Baidu Wangpan

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Baidu Wangpan
Baidu Cloud Logo (Sep 2012).png
Developer(s)Baidu, Inc.
Initial releaseSeptember 2012; 6 years ago (2012-09)
Stable release
5.3.6 / 8 December 2015; 3 years ago (2015-12-08)[1]
Operating systemWeb, Windows, Android, iOS, Windows Phone
Available inChinese
TypeCloud storage
LicenseFreemium
Alexa rankIncrease 4 (February 2017)[2]
Websiteyun.baidu.com

Baidu Wangpan (Chinese: 百度网盘; pinyin: Bǎidù Wǎngpán; translation: Baidu Web Drive) is a Cloud service provided by Baidu, Inc., headquartered in Haidian District in Beijing. It offers a cloud storage service, client software, file management, resources sharing, and Third Party Integration. After being created on one client terminal, files can be synchronized automatically on other internet-connected client terminals. It was launched as Baidu WangPan on 23 March 2012. On 22 August 2013, an offer of permanent free 2 Terabytes storage for users was announced.[3]

History[edit]

Launch of Baidu WangPan[edit]

The March 2012 Baidu Developer Conference released a Cloud development strategy, including the launch of a Developer Center Website (http://developer.baidu.com/en/) ,[4] and a cloud storage platform called Baidu WangPan, meaning "web disk", for individual users. Baidu WangPan had PC and Android client terminals, provided users a free 15 GB of space and allowed users to upload files and access them. It operated in competition with established Cloud operations such as Dropbox.[5]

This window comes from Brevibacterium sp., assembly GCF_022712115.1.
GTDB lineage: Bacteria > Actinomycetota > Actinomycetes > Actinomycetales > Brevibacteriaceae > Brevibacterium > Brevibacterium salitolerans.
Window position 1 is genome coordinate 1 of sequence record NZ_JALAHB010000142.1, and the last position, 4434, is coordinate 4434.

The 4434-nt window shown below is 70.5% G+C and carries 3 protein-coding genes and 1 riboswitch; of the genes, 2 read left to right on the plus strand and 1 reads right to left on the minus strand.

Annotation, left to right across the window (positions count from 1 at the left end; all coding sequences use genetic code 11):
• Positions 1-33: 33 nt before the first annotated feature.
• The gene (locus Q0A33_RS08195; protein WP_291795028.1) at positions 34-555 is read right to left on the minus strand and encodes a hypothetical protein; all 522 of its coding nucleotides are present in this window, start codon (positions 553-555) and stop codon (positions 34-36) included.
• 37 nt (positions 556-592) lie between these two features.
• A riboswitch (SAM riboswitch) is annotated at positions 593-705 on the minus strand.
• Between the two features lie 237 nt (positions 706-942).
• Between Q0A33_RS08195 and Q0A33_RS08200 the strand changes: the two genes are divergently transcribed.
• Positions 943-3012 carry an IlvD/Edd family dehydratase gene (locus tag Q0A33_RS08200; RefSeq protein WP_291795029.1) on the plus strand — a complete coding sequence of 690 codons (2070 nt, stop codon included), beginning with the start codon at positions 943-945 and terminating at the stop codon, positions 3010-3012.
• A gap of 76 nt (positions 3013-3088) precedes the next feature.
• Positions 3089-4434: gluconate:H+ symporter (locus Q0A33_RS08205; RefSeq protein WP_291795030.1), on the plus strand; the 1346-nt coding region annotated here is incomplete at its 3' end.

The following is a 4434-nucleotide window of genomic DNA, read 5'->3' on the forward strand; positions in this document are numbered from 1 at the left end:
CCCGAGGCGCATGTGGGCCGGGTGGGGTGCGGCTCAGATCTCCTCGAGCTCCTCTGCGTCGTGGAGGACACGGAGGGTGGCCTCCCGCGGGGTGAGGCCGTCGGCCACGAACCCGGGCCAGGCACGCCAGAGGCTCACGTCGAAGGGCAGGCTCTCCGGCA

Investment in Cloud Computing Center[edit]

On 19 August 2012, Baidu started to build its Cloud Computing Center in Shanxi's Yangquan, which is the hometown of Baidu's Founder Robin Li. Baidu was reported to invest CNY4.708 billion in this center, with CNY2.92 billion for equipment and CNY1.788 billion for infrastructure. It aimed to "attract the world's top information technology manufacturers, and promote the information technology industry development in Yangquan and Shanxi."[6]

Upgrade to Baidu Cloud[edit]

During the 2012 Baidu World Conference, Baidu announced upgrades to Baidu WangPan, and a re-branding to "Baidu Cloud". It also launched a new logo, using graphics of clouds, which has been used since.[7] It also issued "seven weapons" for developers, including: PCS, Screen X technical building services Site App, applications, cloud MTC LBS moving clouds, cloud Test Engine, Baidu engine BAE, and kernel browsing.[4]

Partnership with Qualcomm[edit]

On 19 November 2012, Baidu offered free cloud storage for Qualcomm chip-based devices. It provided Snapdragon-powered Android phones with 30GB cloud storage, which had been tailored to suit the Snapdragon S4 MSM 8×25 processor and the Snapdragon S4 MSM8x25Q processor.[8]

Participation in Chinese Cloud Storage War[edit]

On 22 August 2013, Baidu Cloud announced its offer of 2 Terabytes of free permanent storage for users, as its strategy in the Cloud Storage 'war' in China. The other competitors in the war included Tencent, and Qihoo 360, Sina, Huawei, 115.com. Before the war, China’s free storage services were mainly focused on storage capacity under 15GB.[9]

Rename to Baidu Wangpan[edit]

On 11 October 2016, Baidu Yun were renamed to Baidu Wangpan. Meanwhile, its cloud computing services were renamed to Baidu Yun.

Technology[edit]

File management[edit]